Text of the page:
Last year, I received travel funds (a gas card to travel from OR to WA) to participate in a clinical trial at UW. Those gas cards were administered via ACS, but with funds from Komen. The funds were appreciated. I personally would like to see Komen use more funds allocated for patient support ( for bills and prescriptions) swell as more funds for research and less on education. Seems like our society is pretty saturated with pink ribbon education already.

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  6. why not forward this to a NYTimes report and let them look at it. Although, maybe it's already been done.

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  7. Great post, Anna! The part that struck me most was this: "how capable the organization is of developing and evolving in the face of change." I believe Komen struck out to do a very good and worthy thing in the 1980s, and did achieve a lot of success; however, the evolution has stalled. It's no longer about awareness, though. We gotta keep talking about how far Komen has gone off course.

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  8. Wow, you really did your homework here!! Great job. Maybe that explains the nagging question of "With so much money going to breast cancer, why haven't we found a cure by now?"

    I agree; this is worthy of a New York Times article. Let's hold these organizations accountable for their claims.

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  9. I hope you don't mind that I linked to your post. Thank you SO much for the information!

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  10. Thanks, Barbara. I've been waiting for you to weigh in. ;--) Liz

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  11. My mother died of metastastic(sp?) breast cancer in December 1968. I thought back then "surely it will be cured by the time I reach her age!" Fast forward to 2012 (and I'm thankfully comfortably past her age of diagnosis) and not too much has changed when you really think about it.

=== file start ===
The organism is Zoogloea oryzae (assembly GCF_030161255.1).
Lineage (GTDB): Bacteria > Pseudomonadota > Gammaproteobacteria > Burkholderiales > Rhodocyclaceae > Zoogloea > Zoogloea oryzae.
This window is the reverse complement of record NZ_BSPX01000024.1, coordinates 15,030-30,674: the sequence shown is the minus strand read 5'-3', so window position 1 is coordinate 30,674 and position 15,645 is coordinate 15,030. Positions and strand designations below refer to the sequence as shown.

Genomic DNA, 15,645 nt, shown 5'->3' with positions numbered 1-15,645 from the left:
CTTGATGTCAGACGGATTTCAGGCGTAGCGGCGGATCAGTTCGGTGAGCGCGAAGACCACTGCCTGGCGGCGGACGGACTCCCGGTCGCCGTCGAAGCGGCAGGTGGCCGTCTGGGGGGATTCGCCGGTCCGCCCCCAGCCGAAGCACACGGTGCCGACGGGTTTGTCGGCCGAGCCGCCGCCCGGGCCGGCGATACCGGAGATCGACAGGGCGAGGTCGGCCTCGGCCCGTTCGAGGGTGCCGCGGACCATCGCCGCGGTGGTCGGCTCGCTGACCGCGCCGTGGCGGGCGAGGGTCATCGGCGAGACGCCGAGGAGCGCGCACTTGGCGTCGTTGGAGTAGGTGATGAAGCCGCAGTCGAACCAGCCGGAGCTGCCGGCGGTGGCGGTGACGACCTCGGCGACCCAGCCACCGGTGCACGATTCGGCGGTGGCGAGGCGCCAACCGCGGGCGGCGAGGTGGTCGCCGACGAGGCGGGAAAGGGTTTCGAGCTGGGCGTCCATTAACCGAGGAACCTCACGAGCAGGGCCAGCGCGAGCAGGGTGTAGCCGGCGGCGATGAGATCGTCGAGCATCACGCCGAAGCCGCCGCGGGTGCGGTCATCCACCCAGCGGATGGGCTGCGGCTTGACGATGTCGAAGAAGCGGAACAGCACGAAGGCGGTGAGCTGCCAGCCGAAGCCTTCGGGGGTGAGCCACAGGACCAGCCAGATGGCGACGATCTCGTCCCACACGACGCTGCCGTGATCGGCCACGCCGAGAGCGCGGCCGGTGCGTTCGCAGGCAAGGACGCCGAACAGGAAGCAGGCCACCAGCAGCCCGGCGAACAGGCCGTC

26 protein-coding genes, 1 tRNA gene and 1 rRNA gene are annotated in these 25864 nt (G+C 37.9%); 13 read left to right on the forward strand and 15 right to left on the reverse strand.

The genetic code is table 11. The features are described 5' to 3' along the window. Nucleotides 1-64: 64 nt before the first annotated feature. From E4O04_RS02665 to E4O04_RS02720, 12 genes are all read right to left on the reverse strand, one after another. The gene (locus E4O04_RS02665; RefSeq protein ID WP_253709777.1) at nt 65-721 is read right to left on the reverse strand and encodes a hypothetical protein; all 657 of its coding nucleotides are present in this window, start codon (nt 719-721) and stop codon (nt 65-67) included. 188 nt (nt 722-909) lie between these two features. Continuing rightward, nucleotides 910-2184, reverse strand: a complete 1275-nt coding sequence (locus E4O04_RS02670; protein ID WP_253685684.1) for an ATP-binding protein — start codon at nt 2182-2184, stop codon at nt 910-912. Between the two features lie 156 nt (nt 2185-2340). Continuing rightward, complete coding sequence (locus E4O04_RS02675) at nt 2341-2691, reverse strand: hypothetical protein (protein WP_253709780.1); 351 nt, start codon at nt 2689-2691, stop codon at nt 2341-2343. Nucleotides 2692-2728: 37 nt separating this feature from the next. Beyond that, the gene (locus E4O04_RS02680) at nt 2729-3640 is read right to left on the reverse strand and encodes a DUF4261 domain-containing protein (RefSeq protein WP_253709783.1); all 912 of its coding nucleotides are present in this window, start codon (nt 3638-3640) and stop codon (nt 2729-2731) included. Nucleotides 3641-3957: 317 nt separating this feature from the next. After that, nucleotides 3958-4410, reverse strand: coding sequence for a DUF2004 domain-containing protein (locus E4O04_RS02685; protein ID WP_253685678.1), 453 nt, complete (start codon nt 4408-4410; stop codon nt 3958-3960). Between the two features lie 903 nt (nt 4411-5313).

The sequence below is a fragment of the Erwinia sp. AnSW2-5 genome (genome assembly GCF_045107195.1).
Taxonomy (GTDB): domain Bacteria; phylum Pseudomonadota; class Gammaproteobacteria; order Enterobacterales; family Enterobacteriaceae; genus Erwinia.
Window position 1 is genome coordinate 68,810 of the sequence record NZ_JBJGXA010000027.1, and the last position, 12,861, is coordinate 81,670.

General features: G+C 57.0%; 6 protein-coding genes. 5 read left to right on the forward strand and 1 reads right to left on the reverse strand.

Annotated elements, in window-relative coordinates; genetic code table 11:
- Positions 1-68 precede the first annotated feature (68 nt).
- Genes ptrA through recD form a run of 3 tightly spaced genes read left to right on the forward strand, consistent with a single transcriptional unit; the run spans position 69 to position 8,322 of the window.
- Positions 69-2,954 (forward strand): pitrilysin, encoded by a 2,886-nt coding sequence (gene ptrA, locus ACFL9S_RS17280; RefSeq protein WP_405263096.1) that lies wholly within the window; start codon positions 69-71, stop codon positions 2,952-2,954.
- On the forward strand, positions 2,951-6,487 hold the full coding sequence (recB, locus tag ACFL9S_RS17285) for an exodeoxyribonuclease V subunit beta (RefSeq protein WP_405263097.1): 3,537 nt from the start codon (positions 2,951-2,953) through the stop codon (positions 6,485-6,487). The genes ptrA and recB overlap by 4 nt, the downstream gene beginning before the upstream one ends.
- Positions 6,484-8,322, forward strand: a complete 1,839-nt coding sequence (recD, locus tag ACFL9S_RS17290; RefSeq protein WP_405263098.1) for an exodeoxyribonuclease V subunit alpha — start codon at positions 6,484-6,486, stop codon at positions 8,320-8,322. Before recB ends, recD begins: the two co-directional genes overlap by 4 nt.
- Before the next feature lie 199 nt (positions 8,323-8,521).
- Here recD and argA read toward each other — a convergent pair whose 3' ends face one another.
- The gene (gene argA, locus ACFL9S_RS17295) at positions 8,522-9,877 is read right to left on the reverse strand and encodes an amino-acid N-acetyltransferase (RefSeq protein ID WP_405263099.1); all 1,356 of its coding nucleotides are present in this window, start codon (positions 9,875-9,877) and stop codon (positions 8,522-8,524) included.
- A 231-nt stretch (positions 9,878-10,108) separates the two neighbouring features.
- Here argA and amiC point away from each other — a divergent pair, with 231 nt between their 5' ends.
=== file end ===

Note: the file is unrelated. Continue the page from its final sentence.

I read a few years ago in Fortune Magazine that the vast majority of cancer research goes toward reducing tumor size. Most of us who have watched a loved one die from cancer know that what kills people is metastasis, which is not as easy to measure in a research project and is therefore not funded as heavily. It's like the joke where a man was seen searching the ground in a parking lot at night looking for his car keys. When asked where he dropped them, he said he dropped them about ten feet away but he was searching under the lamppost because the light was better there. Current research seems to be searching in areas of "good" light.
    I have become cynical about these large cancer organizations because if a cure were truly found, such an organization would cease to be meaningful and would logically cease to exist. But large organizations really don't want to cease, they want to keep growing. Kind of like cancer.
    With this latest controversy, I think I'm done doing Race For the Cure. I just found out about this article today. Thank you for shining the light for us.